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Telestroke shown to improve rural patient care nationwide, but results uneven across states

January 7, 2019

 

According to the Centers for Disease Control and Prevention, stroke is the leading cause of long-term disability for Americans. When it comes to minimizing the effects of stroke, timely, quality care is crucial. Yet, most stroke centers and specialists are concentrated in major cities, leaving care gaps in many rural communities.

 

Over the last decade, telestroke networks have been established across the U.S. to address this issue by connecting resource-strapped facilities with neurology specialists in stroke centers. But, do telestroke services help rural patients?

 

Now, research from the University of Georgia is seeking to answer that question.

 

Advanced technology by itself does not necessarily result in better care, says Donglan Zhang, an assistant professor of health policy and management at UGA’s College of Public Health.

 

Zhang recently published two studies both looking at whether telestroke services improved quality of stroke care.

The first, a study appearing in the December issue of Health Affairs, analyzed seven years of Medicare claims to learn what treatment patients received and how they fared in the weeks following their stroke.

 

Zhang found a correlation between the expansion of telestroke services nationwide with an improvement in quality of care in very rural communities.

 

“When we look at the national level, we observed a significant improvement in quality of care in both urban and rural counties, and we also observed a reduction in mortality outcome in very rural communities, with a modest increase in cost,” said Zhang.

 

Her second study focused on a Georgia-based telestroke program, named Remote Evaluation for Acute Ischemic Stroke (REACH). A cut-and-dry improvement in patient care in Georgia is less clear. Zhang and her co-authors found that death rates decreased, but they didn’t find significant improvements in other quality of care indicators. For example, they didn’t find that program participants were using more tissue plasminogen activator, or tPA.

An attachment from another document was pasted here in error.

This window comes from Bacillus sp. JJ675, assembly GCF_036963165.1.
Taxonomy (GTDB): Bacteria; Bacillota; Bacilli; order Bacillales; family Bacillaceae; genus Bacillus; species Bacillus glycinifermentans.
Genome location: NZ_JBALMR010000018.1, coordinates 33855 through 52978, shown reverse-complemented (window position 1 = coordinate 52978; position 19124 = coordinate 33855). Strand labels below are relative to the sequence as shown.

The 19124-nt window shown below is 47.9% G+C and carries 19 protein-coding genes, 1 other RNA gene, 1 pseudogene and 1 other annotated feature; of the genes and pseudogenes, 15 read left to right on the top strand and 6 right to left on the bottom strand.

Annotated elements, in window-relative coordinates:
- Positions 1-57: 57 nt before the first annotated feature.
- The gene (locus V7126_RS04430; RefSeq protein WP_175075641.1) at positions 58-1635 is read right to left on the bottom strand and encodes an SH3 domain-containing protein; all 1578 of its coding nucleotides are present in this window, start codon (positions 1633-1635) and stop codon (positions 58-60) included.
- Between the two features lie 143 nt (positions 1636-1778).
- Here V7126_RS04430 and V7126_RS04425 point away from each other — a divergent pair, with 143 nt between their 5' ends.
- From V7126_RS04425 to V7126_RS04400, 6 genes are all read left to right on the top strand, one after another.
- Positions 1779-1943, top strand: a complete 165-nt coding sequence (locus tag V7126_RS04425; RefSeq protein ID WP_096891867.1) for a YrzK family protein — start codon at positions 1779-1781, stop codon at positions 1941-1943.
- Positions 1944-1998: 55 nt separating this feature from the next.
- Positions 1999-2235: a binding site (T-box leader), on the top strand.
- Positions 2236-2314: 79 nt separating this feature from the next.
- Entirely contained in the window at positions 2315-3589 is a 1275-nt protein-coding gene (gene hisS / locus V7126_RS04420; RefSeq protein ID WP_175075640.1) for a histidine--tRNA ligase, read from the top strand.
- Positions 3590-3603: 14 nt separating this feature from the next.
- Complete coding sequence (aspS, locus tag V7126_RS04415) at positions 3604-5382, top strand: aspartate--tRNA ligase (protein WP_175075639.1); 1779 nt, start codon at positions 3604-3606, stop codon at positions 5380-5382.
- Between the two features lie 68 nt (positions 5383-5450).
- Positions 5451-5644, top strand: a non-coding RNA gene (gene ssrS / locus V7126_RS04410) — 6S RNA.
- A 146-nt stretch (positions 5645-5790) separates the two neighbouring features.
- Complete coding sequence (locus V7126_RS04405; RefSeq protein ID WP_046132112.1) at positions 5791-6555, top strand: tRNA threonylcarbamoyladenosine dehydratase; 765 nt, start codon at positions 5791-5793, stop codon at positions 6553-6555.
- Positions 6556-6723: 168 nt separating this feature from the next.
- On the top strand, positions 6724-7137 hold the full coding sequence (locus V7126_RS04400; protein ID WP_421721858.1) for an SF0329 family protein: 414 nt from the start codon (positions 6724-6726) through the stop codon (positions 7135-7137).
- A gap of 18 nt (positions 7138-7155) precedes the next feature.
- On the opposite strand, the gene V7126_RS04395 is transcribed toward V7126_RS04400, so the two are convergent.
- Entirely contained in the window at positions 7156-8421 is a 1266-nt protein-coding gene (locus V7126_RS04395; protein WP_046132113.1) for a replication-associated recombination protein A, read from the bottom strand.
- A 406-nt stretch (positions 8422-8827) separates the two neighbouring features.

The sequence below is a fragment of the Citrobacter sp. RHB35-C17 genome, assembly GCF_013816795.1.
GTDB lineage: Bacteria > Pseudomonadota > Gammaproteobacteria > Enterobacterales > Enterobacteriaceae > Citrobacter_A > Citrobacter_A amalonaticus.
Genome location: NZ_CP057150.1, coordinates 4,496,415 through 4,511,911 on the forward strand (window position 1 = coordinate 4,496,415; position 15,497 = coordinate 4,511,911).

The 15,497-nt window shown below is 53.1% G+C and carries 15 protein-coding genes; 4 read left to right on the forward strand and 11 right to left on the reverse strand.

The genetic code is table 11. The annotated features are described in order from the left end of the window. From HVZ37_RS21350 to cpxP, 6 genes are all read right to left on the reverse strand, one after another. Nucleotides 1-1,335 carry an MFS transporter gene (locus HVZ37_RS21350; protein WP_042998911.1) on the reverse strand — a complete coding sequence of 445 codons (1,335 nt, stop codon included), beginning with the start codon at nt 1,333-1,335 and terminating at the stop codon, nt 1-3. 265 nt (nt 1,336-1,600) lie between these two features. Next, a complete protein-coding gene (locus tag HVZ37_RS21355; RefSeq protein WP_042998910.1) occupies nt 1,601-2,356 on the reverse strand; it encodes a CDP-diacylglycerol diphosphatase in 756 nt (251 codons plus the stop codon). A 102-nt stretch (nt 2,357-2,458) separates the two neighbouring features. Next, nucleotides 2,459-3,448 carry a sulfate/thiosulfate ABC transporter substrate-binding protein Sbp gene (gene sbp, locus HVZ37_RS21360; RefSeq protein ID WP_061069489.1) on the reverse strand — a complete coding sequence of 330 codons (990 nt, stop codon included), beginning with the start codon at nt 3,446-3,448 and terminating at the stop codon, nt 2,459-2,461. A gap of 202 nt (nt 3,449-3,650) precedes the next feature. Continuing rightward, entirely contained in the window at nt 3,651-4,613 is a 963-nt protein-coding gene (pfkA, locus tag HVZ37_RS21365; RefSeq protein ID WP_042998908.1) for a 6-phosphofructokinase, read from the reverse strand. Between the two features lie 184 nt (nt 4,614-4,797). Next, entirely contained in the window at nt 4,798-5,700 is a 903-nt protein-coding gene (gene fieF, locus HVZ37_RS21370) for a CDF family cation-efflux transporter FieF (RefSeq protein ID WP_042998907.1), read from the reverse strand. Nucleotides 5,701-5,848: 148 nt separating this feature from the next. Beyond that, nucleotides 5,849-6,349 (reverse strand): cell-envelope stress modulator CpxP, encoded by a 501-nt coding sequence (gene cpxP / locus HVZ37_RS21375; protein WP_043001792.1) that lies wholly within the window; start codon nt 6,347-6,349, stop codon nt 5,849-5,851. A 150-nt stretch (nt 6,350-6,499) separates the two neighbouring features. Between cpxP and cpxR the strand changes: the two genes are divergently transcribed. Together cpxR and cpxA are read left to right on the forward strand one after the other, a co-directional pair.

tPA is used to break down blood clots that occur during stroke, preventing further damage to the brain and other organs. An increased use of tPA usually suggests an improvement in care. Yet, patients were surviving more often.

 

“It seems there isn’t a causal link, but what changed during the process that leads to a favorable outcome in mortality?” said Zhang.

 

She posits that medical staff at rural hospitals may have picked up some indirect training in stroke assessment simply by participating in the telestroke service network, and her analysis of another less common indicator – complications associated with tPA treatment – support the idea.

 

Zhang found a modest reduction in the rate of complications associated with tPA among the hospitals participating in a telestroke network.

 

“Participating in the program could increase the probability of accurately assessing a patient’s eligibility for tPA,” said Zhang. “You cannot give tPA to everyone who comes to the ER. There are exclusion criteria – if a patient arrives too late, is age 80 older, or has had a stroke before. These increase the risk of hemorrhage.”

 

The nuanced findings presented in Zhang’s national and Georgia-based studies illustrate that the current adoption of telestroke and other telehealth models may not be a silver bullet to improving health outcomes in resource-poor areas of the U.S.

 

“We assessed the impact of telestroke based on three outcomes – access to care, quality of care and medical cost. We can say telestroke did improve access to critical stroke care particularly for rural patients,” she said. “This is for sure.”

 

But in terms of quality, she says, more work needs to be done to understand how other quality indicators, such as the time it takes to treat patients after they walk through the door, are performing. In addition, comprehensive economic evaluations are still needed, too.

 

“Such analysis provides critical evidence to inform payers and health care systems as they consider reimbursing and adopting telehealth models,” said Zhang.

The study on Georgia’ telestroke program, “Impact of Participation in a Telestroke Network on Clinical Outcomes: 25 Evidence from the Georgia Coverdell Acute Stroke Registry” published in the January issue of Circulation Quality of Care and Outcomes. It is available online here.

 

 

 

 

 

 

 

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